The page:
The licensed NHP database is a public, fully transparent government database of licensed products, approved label copy, claims, warnings, and the name of licence holders. Consumers, retailers, and medical professionals can and do consult the site regularly.
    Serious adverse reactions to NHPs licensed for sale in Canada are rare. Health Canada monitors the safety profile of all products sold in Canada to ensure consumer safety. In addition, the marketed health products directorate provides a reporting and review framework for any adverse events to medicines or NHPs experienced by Canadians. NHP regulations under section 24 expressly require companies to report serious adverse reactions to the minister. As noted, Health Canada does not approve all NHP applications it receives and routinely requests additional safety information, formulation changes, or additional warnings.


    Consumers and health care practitioners are encouraged to report any suspected adverse reactions to Health Canada through the online reporting system. Through this system, we know that adverse reactions to NHPs are rare, especially in comparison to pharmaceutical drugs. Information collected from adverse reaction reports is assessed to determine the most appropriate measures for risk management and intervention. When there are any changes to the conditions of use for a product, or if a product is withdrawn altogether, this information is conveyed to Canadians through communications, such as advisories online and other resource materials.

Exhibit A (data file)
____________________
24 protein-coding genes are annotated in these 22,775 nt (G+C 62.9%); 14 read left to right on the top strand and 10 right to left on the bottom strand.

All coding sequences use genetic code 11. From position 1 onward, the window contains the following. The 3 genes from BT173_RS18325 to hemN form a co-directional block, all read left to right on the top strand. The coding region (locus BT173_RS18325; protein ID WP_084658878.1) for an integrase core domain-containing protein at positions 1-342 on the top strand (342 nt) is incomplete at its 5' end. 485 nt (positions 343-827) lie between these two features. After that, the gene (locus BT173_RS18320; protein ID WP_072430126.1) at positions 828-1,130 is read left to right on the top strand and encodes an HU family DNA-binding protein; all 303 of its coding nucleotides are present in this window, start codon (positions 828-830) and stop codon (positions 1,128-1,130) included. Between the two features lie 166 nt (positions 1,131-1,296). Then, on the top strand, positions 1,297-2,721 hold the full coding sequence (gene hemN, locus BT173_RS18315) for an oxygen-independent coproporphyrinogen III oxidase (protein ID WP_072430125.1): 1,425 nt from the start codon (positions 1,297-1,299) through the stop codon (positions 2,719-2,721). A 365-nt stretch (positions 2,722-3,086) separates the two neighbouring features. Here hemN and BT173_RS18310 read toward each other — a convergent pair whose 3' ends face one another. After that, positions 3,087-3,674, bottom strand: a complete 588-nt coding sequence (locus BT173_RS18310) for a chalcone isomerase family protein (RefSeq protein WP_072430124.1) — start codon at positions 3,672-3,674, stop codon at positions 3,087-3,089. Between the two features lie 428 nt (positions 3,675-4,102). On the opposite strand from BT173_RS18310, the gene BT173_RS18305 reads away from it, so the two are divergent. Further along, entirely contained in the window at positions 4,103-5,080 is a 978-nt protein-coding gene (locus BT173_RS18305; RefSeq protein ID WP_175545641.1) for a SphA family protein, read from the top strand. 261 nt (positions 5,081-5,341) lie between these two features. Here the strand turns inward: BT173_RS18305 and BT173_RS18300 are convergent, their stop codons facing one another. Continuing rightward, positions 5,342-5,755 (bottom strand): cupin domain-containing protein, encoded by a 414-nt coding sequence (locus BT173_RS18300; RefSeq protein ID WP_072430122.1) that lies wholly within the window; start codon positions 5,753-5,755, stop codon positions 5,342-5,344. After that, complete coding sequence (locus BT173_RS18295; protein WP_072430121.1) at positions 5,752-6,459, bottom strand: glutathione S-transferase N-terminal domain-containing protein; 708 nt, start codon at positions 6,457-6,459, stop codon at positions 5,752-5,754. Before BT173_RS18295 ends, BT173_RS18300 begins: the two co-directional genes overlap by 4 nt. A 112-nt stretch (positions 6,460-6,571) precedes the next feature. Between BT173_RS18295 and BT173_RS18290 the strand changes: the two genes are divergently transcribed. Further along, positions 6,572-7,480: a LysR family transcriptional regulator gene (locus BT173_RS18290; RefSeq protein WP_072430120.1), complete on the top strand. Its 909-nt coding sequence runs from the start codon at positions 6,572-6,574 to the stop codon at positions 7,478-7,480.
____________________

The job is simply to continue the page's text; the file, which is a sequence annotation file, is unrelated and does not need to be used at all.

We commend the government for recognizing the relative low-risk profile of NHPs. In line with the Standing Committee on Health's 53 recommendations, in 1998, NHPs are not drugs, and they should not be treated as such.
    Thank you.
    Thank you.
    That concludes our presentations, and now on to the questions.
    First up is Ms. Davies.
    Go ahead.
    Thank you very much for coming today.